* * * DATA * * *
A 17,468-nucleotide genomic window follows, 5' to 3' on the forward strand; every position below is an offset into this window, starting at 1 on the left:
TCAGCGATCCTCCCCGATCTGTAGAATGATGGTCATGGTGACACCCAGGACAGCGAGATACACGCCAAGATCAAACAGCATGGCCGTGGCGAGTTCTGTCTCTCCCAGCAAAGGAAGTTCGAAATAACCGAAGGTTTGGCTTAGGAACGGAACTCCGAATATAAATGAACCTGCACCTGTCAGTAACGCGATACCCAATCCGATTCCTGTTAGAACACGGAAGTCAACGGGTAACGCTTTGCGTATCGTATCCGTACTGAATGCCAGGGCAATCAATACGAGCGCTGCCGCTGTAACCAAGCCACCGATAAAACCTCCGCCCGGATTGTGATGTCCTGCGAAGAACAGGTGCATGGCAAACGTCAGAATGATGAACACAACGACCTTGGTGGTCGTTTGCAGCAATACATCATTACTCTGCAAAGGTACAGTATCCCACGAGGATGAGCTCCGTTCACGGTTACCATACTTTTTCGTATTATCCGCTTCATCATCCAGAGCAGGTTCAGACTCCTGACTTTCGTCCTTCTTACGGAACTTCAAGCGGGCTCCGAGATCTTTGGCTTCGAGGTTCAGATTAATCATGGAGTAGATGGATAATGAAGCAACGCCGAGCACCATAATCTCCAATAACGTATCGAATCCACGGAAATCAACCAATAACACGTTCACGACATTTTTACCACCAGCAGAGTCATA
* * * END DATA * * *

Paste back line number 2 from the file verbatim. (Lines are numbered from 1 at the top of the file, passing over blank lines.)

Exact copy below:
TCAGCGATCCTCCCCGATCTGTAGAATGATGGTCATGGTGACACCCAGGACAGCGAGATACACGCCAAGATCAAACAGCATGGCCGTGGCGAGTTCTGTCTCTCCCAGCAAAGGAAGTTCGAAATAACCGAAGGTTTGGCTTAGGAACGGAACTCCGAATATAAATGAACCTGCACCTGTCAGTAACGCGATACCCAATCCGATTCCTGTTAGAACACGGAAGTCAACGGGTAACGCTTTGCGTATCGTATCCGTACTGAATGCCAGGGCAATCAATACGAGCGCTGCCGCTGTAACCAAGCCACCGATAAAACCTCCGCCCGGATTGTGATGTCCTGCGAAGAACAGGTGCATGGCAAACGTCAGAATGATGAACACAACGACCTTGGTGGTCGTTTGCAGCAATACATCATTACTCTGCAAAGGTACAGTATCCCACGAGGATGAGCTCCGTTCACGGTTACCATACTTTTTCGTATTATCCGCTTCATCATCCAGAGCAGGTTCAGACTCCTGACTTTCGTCCTTCTTACGGAACTTCAAGCGGGCTCCGAGATCTTTGGCTTCGAGGTTCAGATTAATCATGGAGTAGATGGATAATGAAGCAACGCCGAGCACCATAATCTCCAATAACGTATCGAATCCACGGAAATCAACCAATAACACGTTCACGACATTTTTACCACCAGCAGAGTCATA